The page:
I'm not a regular poster here, so I feel a bit cheeky answering.. However, you haven't received an answer in several days, so I shall.

You could take a look at Dr. Atkins diet lists to give yourself ideas about new foods to try. There are all kinds of seafood and meats listed there. Shellfish, oily fish, organ meats, etc. The world is literally your oyster, lol.

You might well experience gastritis when trying foods you haven't eaten for a while, because your stomach hasn't started to produce the enzymes necessary to digest the food. The way to get around that is to eat minute quantities of the food, regularly, to see if your tolerance improves. I don't digest beef terribly well.. It's quite heavy on my stomach. Try organ meats - they can be delicious if cooked imaginatively.. and fish, particularly oily fish, which will give you more calories than white.

Can I suggest that you increase your oil/fat intake to up your calories. Olive oil and coconut oil are great places to start, and they can be added to other foods quite readily.. However, there are other oils you can try too, and given that you seem to be experiencing intolerance issues, it might be good to rotate them.

I love vegetables, and if I were you, I'd start to experiment to find out which vegetables I could happily eat, and prepare them with extra oils or fats. The same with fruits.. If you can eat bananas, then the chances are high that you might tolerate other fruits. Avocados are rich in natural oil, and you can use them as a basis for salads, dips and more. Mangos are lovely too. I had a gorgeous salad at the weekend, based on mango, lettuce, strawberry and mint..

A lot of people who cannot tolerate dairy can tolerate butter, because it doesn't have the lactose, which tends to be the problem for most people. Similarly, many people find that fermenting foods reduces the problems they experience with them, because the sugars are fermented out, and they are easier to digest.. so it is worth trying fermented versions of foods.. such as a little yoghurt mixed in water as a drink, to see if you can tolerate that.

You haven't mentioned if you can eat seeds. Flax seed, pumpkin seed, sunflower seed, sesame seed and others can all be enjoyed in salads and other foods. You can make breads and bakes from ground down seeds, and they make a lovely crumbly topping for fruit when mixed with with coconut oil.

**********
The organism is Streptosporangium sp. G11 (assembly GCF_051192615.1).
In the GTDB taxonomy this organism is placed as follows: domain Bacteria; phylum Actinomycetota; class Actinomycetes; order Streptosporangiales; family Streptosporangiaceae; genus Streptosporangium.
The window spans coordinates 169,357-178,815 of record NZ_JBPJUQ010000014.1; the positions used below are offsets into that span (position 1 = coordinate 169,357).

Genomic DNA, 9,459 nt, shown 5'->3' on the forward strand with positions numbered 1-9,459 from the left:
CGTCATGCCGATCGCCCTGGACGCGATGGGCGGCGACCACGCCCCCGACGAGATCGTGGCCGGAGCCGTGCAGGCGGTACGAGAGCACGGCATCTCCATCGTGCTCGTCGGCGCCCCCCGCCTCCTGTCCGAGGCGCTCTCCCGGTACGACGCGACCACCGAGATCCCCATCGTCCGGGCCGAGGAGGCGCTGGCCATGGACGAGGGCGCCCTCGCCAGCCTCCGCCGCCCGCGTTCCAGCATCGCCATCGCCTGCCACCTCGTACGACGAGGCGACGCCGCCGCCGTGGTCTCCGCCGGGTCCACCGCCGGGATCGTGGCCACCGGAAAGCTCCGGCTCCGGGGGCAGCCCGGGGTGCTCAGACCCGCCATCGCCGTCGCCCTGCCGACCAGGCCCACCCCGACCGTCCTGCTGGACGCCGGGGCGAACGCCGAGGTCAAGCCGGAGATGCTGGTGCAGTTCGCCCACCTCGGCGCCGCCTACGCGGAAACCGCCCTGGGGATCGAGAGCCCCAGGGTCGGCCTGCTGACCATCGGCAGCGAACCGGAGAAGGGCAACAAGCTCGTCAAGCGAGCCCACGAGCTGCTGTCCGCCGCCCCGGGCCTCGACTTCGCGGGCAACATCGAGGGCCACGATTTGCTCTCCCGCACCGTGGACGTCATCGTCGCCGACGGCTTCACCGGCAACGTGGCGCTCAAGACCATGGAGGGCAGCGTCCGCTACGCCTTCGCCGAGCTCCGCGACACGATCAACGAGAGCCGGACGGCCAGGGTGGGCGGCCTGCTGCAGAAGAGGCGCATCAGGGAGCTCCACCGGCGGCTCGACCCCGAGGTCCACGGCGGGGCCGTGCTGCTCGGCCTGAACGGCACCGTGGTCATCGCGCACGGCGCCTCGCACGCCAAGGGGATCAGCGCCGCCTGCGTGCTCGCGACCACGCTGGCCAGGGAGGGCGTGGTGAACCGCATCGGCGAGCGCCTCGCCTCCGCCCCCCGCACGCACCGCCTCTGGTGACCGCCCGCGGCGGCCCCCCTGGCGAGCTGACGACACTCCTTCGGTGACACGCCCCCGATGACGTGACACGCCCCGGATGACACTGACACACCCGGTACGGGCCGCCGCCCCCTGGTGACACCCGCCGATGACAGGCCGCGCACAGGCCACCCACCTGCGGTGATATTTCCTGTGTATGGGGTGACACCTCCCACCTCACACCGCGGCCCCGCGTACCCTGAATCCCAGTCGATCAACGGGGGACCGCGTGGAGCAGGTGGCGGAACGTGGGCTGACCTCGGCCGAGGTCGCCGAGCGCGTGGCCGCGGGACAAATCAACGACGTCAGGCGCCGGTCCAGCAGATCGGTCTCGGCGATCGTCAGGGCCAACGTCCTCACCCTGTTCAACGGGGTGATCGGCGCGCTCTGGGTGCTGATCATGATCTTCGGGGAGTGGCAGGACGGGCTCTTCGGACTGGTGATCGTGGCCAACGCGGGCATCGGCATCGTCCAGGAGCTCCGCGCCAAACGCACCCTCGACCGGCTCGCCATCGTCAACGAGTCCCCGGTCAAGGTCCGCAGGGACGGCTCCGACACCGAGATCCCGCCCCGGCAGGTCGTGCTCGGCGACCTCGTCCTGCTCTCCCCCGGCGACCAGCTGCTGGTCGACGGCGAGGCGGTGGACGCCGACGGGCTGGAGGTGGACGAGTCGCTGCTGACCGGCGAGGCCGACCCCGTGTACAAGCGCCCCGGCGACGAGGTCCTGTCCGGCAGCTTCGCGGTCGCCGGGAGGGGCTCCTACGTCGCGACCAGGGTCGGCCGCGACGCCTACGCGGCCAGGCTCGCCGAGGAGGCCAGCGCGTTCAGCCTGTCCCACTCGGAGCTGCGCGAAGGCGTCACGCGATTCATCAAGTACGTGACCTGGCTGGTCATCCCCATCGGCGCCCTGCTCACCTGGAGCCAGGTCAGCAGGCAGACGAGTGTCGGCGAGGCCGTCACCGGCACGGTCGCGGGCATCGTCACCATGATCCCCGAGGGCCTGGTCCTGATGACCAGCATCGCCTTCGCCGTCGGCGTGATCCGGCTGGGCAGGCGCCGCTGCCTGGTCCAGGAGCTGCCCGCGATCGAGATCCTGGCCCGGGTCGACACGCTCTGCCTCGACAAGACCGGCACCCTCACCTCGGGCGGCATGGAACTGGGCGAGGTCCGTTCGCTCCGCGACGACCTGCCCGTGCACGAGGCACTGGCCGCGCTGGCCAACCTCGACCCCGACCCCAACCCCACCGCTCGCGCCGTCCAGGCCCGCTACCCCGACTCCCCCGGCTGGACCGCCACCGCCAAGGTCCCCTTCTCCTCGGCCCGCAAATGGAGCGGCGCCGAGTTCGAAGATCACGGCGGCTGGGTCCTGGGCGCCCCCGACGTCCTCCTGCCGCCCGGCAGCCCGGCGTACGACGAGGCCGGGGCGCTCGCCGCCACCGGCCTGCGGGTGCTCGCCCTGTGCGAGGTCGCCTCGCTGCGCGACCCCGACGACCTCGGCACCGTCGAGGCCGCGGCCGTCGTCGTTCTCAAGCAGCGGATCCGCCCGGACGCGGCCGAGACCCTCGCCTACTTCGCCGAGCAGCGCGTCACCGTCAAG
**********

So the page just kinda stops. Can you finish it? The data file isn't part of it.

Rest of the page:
Another thing you could consider is beans/legumes etc.. Hummus is very easy to make from simple ingredients. Butter beans are very good when added to salads.. and there is a huge variety of beans which can be added to stews, or used as a basis for baked goods. I have even seen recipes for cakes made from a bean base. There's a lovely looking bread recipe which uses peanuts as it's base.

It's worth testing yourself out with a few other types of nuts, such as brazil nuts, pistachio nuts and others. Start with a very small quantity, 2-3 times a week, and gradually increase the amount if you don't experience any problems.

With regard to your food intolerances.. It is fair enough if you personally have noted that you cannot eat certain foods, but some of the food intolerance tests are not that reliable, so don't set too much store by them.

Best of luck.

haferchamp 03-27-2013 08:55 AM

Barrycudda, there are a few good books that will explain all about your metabolism/insulin resistance. Dr. Bernsteins, Diabetes Solution, Jenny Ruhl's, Blood Sugar 101, and Diane Kress's, The Diabetes Miracle.

Of the 3, I think I'd start with The Diabetes Miracle, but all are good and have been a huge help in my understanding of how our metabolism works. Good luck to you, hope these help you also! :)

Ronnie51 03-27-2013 11:18 AM

NoraL, Have you tried taking a probiotic? I used to get terrible intestinal distress all the time after I ate certain foods until I started taking a probiotic. It didn't help with everything (thank goodness for Miralax), but it has helped tremendously with the gas and pain.